A new "Viennese Charter" was drawn up in 2012 as a participatory voluntary agreement over the rules of living together in Vienna.
4.2.8 Social cohesion and cultural policies
Only in recent years has social cohesion in general become an issue in Austria – one of the richest countries in the EU - not least because of the rising risk of poverty in this country too. Generally, the role of social "stabilisers" such as the "social-partnership" (the out-of-parliament agreements between the unions and the political parties), which have cushioned social imbalance for decades, has weakened within the last five years. According to the 2009-2010 Social Report, 12.4% of the population in Austria were endangered by poverty in 2008 and manifest poverty grew by some 100 000 people from 5% (2007) to 6%.
Moreover, the income gap between women and men is still high in Austria (on average women earn 25% less). In 2008, the international network BPW (Business and Professional Women) introduced the annual "Equal Pay Day"; for 2012 this was calculated as 5 April, which was the day on which women have earned as much as men did by the 31 December of the year 2011.
In the 2008 government agreement a National Action Plan (NAP) for the equality of women and men on the labour market was agreed in order to develop and implement concrete steps for the next five years. The NAP was published in 2010. In the same connection, the Ministry for Women and Public Services has developed a wage calculator (http://www.gehaltsrechner.gv.at/), which calculates the average guideline for wages and salaries related to a sector or occupational group. The aim is to improve fairness and transparency in relation to the wages of men and women.
The income gap between the rich and the poor has also risen. In response to these developments, networks and platforms such as the Austrian Social Forum and the network Conference on Poverty (Armutskonferenz) have been initiated since 2000.
In Austria there are no cohesive programmes at national level linking social inclusion and culture. Artistic funds, grants and (prize money) awards, as well as project money, are the main support schemes for artistic work. The Social Security Insurance Fund for Artists, effective since 2000, only covers basic social needs to a limited extent (pension supplement); moreover, artists on very low incomes are excluded. With the study "On the social situation of artists in Austria" (2008) an enormous need for action became evident. The ministries responsible are working on solutions. The artists' interest-group representatives are calling for an unconditional basic income for artists. 2010 and 2012, the IG Freie Theaterarbeit toured Austria with a major information programme in order to highlight the precarious position of artists, above all in the field of performing arts and to offer advice and support to those affected.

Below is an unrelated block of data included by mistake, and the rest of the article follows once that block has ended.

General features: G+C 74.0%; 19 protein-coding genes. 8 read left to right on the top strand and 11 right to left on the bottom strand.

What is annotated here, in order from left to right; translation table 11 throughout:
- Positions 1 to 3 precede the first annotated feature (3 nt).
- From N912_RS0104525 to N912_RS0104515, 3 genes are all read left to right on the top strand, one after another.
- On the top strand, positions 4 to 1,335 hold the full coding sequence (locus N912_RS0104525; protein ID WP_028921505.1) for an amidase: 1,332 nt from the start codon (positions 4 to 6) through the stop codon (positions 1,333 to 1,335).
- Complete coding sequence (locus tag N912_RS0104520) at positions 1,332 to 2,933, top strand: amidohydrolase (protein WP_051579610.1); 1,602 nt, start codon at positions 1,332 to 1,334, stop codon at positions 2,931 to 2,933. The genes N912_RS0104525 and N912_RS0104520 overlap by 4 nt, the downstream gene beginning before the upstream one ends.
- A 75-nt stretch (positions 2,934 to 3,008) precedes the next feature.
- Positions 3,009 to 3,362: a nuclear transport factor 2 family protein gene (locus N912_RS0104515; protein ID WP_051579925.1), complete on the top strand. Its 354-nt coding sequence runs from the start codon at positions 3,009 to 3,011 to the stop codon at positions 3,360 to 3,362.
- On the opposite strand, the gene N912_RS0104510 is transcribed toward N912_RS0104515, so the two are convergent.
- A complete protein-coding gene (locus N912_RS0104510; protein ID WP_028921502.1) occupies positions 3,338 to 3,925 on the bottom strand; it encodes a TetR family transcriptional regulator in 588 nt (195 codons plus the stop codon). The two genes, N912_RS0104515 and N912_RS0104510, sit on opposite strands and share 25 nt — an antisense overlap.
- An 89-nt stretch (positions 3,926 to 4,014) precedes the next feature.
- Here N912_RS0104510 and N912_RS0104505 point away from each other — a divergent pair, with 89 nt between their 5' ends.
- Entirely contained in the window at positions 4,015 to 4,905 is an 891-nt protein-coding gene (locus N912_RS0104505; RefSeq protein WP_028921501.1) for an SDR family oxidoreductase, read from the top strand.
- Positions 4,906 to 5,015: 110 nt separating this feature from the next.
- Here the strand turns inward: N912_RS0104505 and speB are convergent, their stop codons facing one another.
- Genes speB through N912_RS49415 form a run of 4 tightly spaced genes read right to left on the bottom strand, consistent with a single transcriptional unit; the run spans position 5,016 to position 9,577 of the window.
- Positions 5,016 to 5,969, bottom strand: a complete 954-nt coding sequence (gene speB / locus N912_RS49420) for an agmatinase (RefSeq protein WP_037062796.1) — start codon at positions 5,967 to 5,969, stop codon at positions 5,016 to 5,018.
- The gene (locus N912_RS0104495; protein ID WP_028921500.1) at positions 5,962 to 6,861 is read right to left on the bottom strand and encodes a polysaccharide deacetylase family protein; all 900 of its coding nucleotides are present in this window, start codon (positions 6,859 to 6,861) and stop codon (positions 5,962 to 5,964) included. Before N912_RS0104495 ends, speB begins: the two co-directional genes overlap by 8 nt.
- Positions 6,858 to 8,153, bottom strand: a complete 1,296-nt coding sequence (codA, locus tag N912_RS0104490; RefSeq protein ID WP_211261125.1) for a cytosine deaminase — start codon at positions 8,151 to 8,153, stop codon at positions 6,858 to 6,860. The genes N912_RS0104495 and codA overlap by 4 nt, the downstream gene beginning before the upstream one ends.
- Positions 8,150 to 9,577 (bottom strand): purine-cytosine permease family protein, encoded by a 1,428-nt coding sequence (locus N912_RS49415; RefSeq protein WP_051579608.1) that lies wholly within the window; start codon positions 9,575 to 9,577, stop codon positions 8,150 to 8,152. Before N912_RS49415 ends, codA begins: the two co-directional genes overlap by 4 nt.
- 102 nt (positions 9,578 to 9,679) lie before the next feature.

The initiative "Hunger auf Kunst und Kultur" (hunger for arts and culture) was founded by the above-mentioned "Conference on Poverty" and the Viennese theatre "Schauspielhaus" in 2003. Meanwhile more than 500 cultural institutions throughout Austria provide free entrance (via a "culture pass") for unemployed people and those on lower incomes. Since 2006, "Hunger auf Kunst und Kultur" has been organised as an association, supported by the City of Vienna.
The level of voluntary work is relatively high in Austria. According to a country-wide study (2009), 44% of Austrians over the age of 15 were active in the voluntary sector, especially in the fields of neighbourhood help, social services and culture and entertainment.
In 2012, with the "Viennese Charter" (Wiener Charta) the City of Vienna initiated a participatory project, so far unique in Europe, in which the foundations and rules of play for good coexistence in Vienna are to be worked out. The Viennese are actively determining the themes and drafting the charter. Initially, issues were gathered online and by telephone, and were then deepened in charter discussions. Their results were publicly discussed until the end of October. At the end of the participatory process a voluntary agreement over the rules of living together in Vienna and for a good, fair and respectful coexistence emerged. The text of the "Viennese Charter" will be presented at the end of 2012 and publicised throughout Vienna.